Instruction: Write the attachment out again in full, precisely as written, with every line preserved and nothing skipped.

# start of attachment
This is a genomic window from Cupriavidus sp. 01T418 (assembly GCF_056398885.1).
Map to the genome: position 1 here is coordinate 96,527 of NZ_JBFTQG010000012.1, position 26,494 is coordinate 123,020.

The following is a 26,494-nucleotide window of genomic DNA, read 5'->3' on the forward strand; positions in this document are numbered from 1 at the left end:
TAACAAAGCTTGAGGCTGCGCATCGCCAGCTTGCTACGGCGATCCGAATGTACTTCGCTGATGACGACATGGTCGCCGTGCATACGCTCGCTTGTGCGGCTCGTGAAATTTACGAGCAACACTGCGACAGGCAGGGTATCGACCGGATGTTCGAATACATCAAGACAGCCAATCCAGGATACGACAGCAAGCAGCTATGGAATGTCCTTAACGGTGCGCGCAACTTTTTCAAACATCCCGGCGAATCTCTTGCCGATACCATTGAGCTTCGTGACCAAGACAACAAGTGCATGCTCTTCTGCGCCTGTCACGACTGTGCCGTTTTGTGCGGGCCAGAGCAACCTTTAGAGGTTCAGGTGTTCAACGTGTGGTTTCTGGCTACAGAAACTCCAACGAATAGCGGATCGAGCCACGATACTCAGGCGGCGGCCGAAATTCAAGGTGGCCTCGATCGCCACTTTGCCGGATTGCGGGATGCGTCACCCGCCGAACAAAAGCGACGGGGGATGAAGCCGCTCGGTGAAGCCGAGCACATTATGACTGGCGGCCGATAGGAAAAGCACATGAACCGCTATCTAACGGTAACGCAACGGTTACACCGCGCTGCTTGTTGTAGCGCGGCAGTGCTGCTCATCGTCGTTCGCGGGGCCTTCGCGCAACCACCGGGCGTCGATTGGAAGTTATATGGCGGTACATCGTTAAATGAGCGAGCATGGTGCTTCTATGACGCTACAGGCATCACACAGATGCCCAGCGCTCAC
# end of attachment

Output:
This is a genomic window from Cupriavidus sp. 01T418 (assembly GCF_056398885.1).
Map to the genome: position 1 here is coordinate 96,527 of NZ_JBFTQG010000012.1, position 26,494 is coordinate 123,020.

The following is a 26,494-nucleotide window of genomic DNA, read 5'->3' on the forward strand; positions in this document are numbered from 1 at the left end:
TAACAAAGCTTGAGGCTGCGCATCGCCAGCTTGCTACGGCGATCCGAATGTACTTCGCTGATGACGACATGGTCGCCGTGCATACGCTCGCTTGTGCGGCTCGTGAAATTTACGAGCAACACTGCGACAGGCAGGGTATCGACCGGATGTTCGAATACATCAAGACAGCCAATCCAGGATACGACAGCAAGCAGCTATGGAATGTCCTTAACGGTGCGCGCAACTTTTTCAAACATCCCGGCGAATCTCTTGCCGATACCATTGAGCTTCGTGACCAAGACAACAAGTGCATGCTCTTCTGCGCCTGTCACGACTGTGCCGTTTTGTGCGGGCCAGAGCAACCTTTAGAGGTTCAGGTGTTCAACGTGTGGTTTCTGGCTACAGAAACTCCAACGAATAGCGGATCGAGCCACGATACTCAGGCGGCGGCCGAAATTCAAGGTGGCCTCGATCGCCACTTTGCCGGATTGCGGGATGCGTCACCCGCCGAACAAAAGCGACGGGGGATGAAGCCGCTCGGTGAAGCCGAGCACATTATGACTGGCGGCCGATAGGAAAAGCACATGAACCGCTATCTAACGGTAACGCAACGGTTACACCGCGCTGCTTGTTGTAGCGCGGCAGTGCTGCTCATCGTCGTTCGCGGGGCCTTCGCGCAACCACCGGGCGTCGATTGGAAGTTATATGGCGGTACATCGTTAAATGAGCGAGCATGGTGCTTCTATGACGCTACAGGCATCACACAGATGCCCAGCGCTCAC